Court Considers Where The Balance Of Justice Lies In Dismissing Claims For Delay

A recent decision(1) has usefully synthesised the principles applicable to dismissing claims for delay, which in this case had been brought by the seventh defendant. The decision also clarifies that the courts will engage in a case-by-case analysis of where the balance of justice lies, in terms of whether to allow a plaintiff to continue its claim or whether a defendant should not be obliged to defend proceedings which are not progressed with sufficient expedition.


The plaintiff purchased an apartment, in respect of which the seventh defendant (who had been retained as the structural and civil engineer on the development) had attested to the development's compliance with building regulations. However, the apartment had issues with cracked walls, ongoing water ingress and other continuing problems. The developer - the first defendant in the proceedings - had undertaken some remedial work in the development over the years, but went into liquidation in 2009. Before liquidation, proceedings relating to the defects had been issued in December 2007 and were served in October 2008. The seventh defendant entered an appearance in November 2008 and requested delivery of a statement of claim. However, no steps were taken by the plaintiff until May 2010, when a notice of intention to proceed was filed. The notice was not served until August 2011. In February 2012 the plaintiff's solicitors indicated that the statement of claim was being finalised and was ultimately delivered in May 2014. Ten months later, the seventh defendant issued a motion to dismiss the proceedings on the basis of inordinate and inexcusable delay with regard to the institution and prosecution of the proceedings. He contended that a fair trial was impossible, and that it was unfair and unjust to require him to address issues which had arisen so far in the past. He referenced the liquidation of the developer and suggested that his own papers "may not be complete", which vague assertion the court found to be weak.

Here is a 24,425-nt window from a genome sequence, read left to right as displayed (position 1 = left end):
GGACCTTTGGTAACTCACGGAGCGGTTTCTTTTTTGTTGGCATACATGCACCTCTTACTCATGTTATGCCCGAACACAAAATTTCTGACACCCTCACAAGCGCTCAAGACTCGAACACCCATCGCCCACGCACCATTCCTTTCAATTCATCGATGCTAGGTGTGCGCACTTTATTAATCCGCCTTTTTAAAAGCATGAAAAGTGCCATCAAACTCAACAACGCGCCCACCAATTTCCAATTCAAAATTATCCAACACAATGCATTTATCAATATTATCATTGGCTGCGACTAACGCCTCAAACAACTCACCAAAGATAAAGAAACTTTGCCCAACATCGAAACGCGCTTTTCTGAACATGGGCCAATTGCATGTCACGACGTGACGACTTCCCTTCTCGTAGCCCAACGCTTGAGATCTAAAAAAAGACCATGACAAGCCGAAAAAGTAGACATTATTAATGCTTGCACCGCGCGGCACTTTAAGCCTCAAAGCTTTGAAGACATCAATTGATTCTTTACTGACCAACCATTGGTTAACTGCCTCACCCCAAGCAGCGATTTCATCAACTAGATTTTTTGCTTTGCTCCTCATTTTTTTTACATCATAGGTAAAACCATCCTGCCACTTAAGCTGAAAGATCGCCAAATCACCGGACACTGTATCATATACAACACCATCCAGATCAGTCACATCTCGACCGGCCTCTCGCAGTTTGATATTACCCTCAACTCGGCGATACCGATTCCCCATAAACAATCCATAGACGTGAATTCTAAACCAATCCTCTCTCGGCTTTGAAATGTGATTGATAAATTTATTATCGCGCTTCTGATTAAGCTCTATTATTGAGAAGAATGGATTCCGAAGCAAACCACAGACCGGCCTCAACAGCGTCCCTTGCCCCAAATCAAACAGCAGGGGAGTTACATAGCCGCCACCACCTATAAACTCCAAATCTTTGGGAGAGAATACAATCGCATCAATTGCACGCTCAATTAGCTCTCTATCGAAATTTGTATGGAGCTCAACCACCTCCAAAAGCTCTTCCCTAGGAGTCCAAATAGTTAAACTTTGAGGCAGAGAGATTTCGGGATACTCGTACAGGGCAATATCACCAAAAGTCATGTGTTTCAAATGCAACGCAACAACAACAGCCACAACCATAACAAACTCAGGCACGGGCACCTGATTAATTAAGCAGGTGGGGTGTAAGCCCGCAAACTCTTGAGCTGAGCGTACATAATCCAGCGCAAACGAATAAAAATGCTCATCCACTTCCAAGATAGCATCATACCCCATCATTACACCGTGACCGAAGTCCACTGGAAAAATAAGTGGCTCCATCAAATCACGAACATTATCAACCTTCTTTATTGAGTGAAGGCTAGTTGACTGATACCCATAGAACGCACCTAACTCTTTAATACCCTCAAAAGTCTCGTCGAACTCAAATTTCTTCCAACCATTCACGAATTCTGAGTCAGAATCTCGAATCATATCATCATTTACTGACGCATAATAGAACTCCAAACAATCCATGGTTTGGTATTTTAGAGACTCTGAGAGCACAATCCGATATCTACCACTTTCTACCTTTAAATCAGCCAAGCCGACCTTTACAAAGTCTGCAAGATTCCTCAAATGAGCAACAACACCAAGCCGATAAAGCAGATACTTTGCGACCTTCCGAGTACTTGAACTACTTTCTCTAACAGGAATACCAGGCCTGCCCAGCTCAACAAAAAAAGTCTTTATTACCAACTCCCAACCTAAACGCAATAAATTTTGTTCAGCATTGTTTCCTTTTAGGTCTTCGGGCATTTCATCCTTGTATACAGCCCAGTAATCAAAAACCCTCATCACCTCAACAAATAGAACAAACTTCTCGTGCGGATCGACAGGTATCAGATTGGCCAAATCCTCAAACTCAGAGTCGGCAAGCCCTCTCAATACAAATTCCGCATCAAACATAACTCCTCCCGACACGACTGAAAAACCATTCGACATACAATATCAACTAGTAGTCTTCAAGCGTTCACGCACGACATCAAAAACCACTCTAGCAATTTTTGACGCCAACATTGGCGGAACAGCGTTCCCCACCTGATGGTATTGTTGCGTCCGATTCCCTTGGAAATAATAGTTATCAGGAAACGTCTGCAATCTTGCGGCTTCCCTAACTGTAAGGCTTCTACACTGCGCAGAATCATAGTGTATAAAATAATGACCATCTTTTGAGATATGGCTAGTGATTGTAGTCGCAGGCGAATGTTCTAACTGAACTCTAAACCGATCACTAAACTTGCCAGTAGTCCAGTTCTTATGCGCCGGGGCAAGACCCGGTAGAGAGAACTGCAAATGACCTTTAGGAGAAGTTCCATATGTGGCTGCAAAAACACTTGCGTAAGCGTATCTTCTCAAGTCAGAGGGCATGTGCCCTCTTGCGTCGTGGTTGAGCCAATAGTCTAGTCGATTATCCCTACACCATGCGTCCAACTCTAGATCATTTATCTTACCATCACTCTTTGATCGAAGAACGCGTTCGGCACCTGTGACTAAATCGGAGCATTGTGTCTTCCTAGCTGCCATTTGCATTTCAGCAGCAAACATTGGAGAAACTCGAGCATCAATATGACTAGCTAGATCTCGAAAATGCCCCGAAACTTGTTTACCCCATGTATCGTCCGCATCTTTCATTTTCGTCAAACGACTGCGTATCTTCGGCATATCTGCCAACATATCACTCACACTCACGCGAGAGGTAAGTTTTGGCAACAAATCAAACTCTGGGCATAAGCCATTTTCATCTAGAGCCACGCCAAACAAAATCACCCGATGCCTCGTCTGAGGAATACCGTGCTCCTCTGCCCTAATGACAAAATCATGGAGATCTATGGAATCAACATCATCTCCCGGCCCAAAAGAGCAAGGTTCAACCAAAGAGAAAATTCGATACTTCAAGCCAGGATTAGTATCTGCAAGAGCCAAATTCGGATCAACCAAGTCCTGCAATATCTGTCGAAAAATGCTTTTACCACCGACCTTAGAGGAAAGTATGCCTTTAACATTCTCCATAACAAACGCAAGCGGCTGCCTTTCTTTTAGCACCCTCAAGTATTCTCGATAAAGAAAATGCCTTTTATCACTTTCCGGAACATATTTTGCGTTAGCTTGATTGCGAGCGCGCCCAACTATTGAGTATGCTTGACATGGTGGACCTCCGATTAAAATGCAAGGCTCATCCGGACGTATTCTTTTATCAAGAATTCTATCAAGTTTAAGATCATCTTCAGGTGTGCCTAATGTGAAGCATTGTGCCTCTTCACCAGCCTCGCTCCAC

Impugned delays

The seventh defendant's motion was founded on three aspects of delay: • pre-action delay; • delay in serving the summons; and • delay in serving the statement of claim.

Pre-action delay Although the seventh defendant's involvement in the development ended in 2000, the plaintiff bought her apartment only in 2002 and proceedings issued in late 2007. The court concluded that although this was close to the expiry of the limitation period, the plaintiff was...

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